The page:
5 Landing Page Examples Built on Squarespace
With Squarespace landing pages–or rather, cover pages, there are a lot of attractive, creative designs out there, but very few function like your average landing page.
We’ve noticed that Squarespace tends to promote the use of cover pages as a literal cover for websites, but often the CTA doesn’t lead to a visitor completing an action aligned with a brand’s goals.
That said, here are a few examples:
Aside from the navigation bar on the left, this example from Expensify is a pretty solid landing page. There’s a compelling headline, a subheadline that explains the offer, and a stand-out CTA button.
While this Squarespace landing page doesn’t actually capture any visitor information, the page functions as a slideshow and does a nice job compelling users to click the button to learn more about Refinery29’s creative department.
3. Peter McKinnon
We wouldn’t necessarily call this a landing page in a traditional sense, but it’s worth pointing out that this seems to be the more common way to use Squarespace landing pages–a point of entry, though not necessarily tied to a specific offer.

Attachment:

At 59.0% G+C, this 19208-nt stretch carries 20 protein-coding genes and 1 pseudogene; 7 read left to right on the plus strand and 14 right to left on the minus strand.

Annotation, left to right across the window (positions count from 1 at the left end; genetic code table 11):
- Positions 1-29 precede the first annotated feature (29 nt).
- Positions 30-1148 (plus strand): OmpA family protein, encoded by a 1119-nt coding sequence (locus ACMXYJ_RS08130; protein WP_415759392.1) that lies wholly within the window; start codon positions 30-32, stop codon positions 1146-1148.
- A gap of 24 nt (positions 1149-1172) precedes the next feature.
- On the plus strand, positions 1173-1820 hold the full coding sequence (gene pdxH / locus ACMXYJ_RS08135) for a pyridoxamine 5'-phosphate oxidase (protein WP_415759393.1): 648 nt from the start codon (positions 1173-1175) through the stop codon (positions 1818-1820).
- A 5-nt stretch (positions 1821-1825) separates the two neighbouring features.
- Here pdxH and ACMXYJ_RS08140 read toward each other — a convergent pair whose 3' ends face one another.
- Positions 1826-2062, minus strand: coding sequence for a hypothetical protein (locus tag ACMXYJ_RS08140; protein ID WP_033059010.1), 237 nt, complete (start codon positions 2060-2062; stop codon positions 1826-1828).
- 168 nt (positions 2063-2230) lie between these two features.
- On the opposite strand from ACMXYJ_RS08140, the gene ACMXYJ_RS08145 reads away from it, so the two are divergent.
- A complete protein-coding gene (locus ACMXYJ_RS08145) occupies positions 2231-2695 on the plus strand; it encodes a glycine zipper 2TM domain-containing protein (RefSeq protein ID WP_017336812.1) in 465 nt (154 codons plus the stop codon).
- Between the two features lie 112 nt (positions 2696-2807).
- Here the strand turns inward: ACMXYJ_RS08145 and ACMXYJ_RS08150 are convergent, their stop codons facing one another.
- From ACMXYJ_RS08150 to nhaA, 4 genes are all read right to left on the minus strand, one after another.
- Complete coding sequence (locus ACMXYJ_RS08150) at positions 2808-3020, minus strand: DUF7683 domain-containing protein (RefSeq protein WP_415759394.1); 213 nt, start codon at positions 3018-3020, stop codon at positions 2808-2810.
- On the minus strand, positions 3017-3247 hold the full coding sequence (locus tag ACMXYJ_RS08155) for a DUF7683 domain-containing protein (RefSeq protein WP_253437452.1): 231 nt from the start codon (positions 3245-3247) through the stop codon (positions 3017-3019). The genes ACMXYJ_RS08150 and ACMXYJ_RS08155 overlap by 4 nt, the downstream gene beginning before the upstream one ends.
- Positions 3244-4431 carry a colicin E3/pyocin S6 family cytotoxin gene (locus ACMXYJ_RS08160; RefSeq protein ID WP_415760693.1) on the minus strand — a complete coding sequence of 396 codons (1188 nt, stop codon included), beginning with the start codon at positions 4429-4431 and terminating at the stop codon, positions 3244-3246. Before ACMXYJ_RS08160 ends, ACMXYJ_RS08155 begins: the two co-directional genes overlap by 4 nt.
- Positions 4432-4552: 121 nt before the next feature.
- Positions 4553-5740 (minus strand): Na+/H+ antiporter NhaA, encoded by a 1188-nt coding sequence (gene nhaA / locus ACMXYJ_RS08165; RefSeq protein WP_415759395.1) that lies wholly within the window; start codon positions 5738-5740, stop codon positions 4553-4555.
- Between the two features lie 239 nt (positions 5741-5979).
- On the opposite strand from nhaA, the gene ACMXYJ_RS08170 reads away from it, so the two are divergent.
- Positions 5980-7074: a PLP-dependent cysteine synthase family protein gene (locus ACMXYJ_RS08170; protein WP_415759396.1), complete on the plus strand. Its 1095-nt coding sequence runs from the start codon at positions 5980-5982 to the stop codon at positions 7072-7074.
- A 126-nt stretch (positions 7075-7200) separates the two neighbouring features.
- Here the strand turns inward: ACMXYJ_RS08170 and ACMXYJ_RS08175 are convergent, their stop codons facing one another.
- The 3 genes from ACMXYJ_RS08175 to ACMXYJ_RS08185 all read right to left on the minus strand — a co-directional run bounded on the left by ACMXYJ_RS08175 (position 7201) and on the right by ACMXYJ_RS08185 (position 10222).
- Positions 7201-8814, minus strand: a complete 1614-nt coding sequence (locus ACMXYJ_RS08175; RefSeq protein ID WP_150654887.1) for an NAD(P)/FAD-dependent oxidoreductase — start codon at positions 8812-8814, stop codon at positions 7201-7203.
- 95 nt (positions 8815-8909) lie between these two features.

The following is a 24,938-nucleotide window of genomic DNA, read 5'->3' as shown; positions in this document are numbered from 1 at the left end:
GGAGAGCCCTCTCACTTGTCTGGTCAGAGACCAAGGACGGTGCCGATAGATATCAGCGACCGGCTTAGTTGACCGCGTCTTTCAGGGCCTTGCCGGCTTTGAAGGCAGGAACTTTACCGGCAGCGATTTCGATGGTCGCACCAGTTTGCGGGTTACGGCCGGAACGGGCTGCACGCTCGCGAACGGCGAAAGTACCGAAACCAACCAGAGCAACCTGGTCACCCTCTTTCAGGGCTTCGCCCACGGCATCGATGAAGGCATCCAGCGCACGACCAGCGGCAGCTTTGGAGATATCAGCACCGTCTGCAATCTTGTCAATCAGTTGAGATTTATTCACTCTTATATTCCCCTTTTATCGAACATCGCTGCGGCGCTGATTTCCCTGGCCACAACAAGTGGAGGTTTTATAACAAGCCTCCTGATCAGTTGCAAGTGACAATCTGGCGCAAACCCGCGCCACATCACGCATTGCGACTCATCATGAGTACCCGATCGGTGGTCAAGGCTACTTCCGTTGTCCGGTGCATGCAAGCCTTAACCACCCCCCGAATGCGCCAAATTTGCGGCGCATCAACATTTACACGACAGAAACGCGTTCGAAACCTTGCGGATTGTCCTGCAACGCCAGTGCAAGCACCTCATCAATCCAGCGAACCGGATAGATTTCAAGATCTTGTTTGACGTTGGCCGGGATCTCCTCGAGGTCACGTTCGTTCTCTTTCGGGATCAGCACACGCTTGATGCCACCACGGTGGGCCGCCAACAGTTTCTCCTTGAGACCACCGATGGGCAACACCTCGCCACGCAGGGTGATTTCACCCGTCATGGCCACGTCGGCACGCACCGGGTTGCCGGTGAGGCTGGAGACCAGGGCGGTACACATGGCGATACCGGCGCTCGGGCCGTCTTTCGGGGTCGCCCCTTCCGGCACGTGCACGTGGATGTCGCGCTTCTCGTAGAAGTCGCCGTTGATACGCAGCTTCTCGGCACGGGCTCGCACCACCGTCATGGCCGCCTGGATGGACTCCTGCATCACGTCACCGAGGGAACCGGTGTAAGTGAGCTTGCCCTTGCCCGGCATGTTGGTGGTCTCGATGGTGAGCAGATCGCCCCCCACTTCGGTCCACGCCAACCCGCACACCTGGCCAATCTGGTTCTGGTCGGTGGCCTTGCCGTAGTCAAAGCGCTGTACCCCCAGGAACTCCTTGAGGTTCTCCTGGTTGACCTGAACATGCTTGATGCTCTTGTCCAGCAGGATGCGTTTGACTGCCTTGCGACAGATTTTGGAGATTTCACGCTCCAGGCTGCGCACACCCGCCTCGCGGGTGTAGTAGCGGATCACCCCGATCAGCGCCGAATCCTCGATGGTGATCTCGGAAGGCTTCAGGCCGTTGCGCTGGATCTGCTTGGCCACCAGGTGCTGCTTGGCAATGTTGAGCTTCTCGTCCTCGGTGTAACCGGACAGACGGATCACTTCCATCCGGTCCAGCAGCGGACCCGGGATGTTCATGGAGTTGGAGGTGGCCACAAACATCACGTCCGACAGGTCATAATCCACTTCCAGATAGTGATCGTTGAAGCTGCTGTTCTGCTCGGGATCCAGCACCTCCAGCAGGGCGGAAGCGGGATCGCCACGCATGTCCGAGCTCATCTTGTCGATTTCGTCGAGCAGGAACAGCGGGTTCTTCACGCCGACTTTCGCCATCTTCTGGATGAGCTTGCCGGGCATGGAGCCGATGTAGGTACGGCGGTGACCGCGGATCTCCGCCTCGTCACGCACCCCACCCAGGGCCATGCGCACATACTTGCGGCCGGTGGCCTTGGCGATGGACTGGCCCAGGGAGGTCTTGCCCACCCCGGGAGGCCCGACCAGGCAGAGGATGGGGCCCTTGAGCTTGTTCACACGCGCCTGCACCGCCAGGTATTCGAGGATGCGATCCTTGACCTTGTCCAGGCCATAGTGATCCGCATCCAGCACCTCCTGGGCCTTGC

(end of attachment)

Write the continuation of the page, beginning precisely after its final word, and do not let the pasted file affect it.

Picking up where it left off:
4. Washi Arts
Washi Arts offers a similar approach to Peter McKinnon’s page–Squarespace’s signature barrier to entry. We like the design–which works well with the subheadline and buttons featured on the right. However, as a conversion tool, users have three calls-to-action to choose from, none of which feel especially compelling.
Another example that feels a bit more like your typical landing page, UberEats gets straight to the point, inviting users to start “finding food” upon arrival. It’s a low-stakes way to attract new users, as even someone visiting the site out of curiosity is likely to check out the local options–and if something hits the spot, they’ll have to go ahead and create an account to place an order.
Plugins & Apps for Squarespace Landing Pages
Unlike Shopify or WordPress, there’s no Squarespace app store buzzing with countless add-ons and plug-ins. However, that doesn’t mean that it doesn’t support integrations.
Here are some of the direct integrations Squarespace users can add to a site to power up landing pages. Of course, users can add indirect integrations via Zapier, if they’re looking for a more comprehensive solution.